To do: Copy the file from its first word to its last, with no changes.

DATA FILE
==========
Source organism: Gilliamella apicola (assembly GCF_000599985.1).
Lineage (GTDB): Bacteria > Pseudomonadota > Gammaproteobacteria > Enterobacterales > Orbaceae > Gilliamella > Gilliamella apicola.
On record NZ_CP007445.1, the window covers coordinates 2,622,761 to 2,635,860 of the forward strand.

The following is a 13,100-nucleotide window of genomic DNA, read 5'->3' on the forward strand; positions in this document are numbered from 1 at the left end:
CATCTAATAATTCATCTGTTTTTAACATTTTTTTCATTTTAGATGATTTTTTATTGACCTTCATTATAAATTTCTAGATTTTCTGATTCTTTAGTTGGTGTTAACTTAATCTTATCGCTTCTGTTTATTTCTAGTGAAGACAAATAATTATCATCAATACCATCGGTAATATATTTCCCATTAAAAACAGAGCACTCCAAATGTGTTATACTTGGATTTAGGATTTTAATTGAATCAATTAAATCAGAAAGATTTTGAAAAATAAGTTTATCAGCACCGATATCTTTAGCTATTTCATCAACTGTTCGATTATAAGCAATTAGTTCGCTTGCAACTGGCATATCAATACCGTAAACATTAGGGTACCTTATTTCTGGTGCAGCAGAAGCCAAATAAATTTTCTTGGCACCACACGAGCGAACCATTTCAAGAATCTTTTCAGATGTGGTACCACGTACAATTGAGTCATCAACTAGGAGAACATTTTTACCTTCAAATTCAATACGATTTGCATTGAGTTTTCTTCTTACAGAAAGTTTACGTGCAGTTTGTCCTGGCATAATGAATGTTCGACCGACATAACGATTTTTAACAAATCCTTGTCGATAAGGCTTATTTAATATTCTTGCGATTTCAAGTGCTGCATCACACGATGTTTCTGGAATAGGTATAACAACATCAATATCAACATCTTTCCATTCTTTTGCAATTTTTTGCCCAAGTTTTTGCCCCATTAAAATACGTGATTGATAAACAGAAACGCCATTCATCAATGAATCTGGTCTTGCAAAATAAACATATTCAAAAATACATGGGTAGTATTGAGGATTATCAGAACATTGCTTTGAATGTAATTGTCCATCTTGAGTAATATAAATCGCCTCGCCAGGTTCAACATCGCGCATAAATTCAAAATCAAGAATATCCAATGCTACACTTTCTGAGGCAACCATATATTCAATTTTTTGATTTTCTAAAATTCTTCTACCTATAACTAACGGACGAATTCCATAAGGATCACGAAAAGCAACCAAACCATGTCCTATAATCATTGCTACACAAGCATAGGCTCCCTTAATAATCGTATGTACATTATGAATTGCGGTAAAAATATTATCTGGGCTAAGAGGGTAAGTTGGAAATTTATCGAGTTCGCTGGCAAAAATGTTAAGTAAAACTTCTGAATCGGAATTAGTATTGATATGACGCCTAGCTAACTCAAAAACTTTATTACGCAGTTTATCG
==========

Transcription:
Source organism: Gilliamella apicola (assembly GCF_000599985.1).
Lineage (GTDB): Bacteria > Pseudomonadota > Gammaproteobacteria > Enterobacterales > Orbaceae > Gilliamella > Gilliamella apicola.
On record NZ_CP007445.1, the window covers coordinates 2,622,761 to 2,635,860 of the forward strand.

The following is a 13,100-nucleotide window of genomic DNA, read 5'->3' on the forward strand; positions in this document are numbered from 1 at the left end:
CATCTAATAATTCATCTGTTTTTAACATTTTTTTCATTTTAGATGATTTTTTATTGACCTTCATTATAAATTTCTAGATTTTCTGATTCTTTAGTTGGTGTTAACTTAATCTTATCGCTTCTGTTTATTTCTAGTGAAGACAAATAATTATCATCAATACCATCGGTAATATATTTCCCATTAAAAACAGAGCACTCCAAATGTGTTATACTTGGATTTAGGATTTTAATTGAATCAATTAAATCAGAAAGATTTTGAAAAATAAGTTTATCAGCACCGATATCTTTAGCTATTTCATCAACTGTTCGATTATAAGCAATTAGTTCGCTTGCAACTGGCATATCAATACCGTAAACATTAGGGTACCTTATTTCTGGTGCAGCAGAAGCCAAATAAATTTTCTTGGCACCACACGAGCGAACCATTTCAAGAATCTTTTCAGATGTGGTACCACGTACAATTGAGTCATCAACTAGGAGAACATTTTTACCTTCAAATTCAATACGATTTGCATTGAGTTTTCTTCTTACAGAAAGTTTACGTGCAGTTTGTCCTGGCATAATGAATGTTCGACCGACATAACGATTTTTAACAAATCCTTGTCGATAAGGCTTATTTAATATTCTTGCGATTTCAAGTGCTGCATCACACGATGTTTCTGGAATAGGTATAACAACATCAATATCAACATCTTTCCATTCTTTTGCAATTTTTTGCCCAAGTTTTTGCCCCATTAAAATACGTGATTGATAAACAGAAACGCCATTCATCAATGAATCTGGTCTTGCAAAATAAACATATTCAAAAATACATGGGTAGTATTGAGGATTATCAGAACATTGCTTTGAATGTAATTGTCCATCTTGAGTAATATAAATCGCCTCGCCAGGTTCAACATCGCGCATAAATTCAAAATCAAGAATATCCAATGCTACACTTTCTGAGGCAACCATATATTCAATTTTTTGATTTTCTAAAATTCTTCTACCTATAACTAACGGACGAATTCCATAAGGATCACGAAAAGCAACCAAACCATGTCCTATAATCATTGCTACACAAGCATAGGCTCCCTTAATAATCGTATGTACATTATGAATTGCGGTAAAAATATTATCTGGGCTAAGAGGGTAAGTTGGAAATTTATCGAGTTCGCTGGCAAAAATGTTAAGTAAAACTTCTGAATCGGAATTAGTATTGATATGACGCCTAGCTAACTCAAAAACTTTATTACGCAGTTTATCG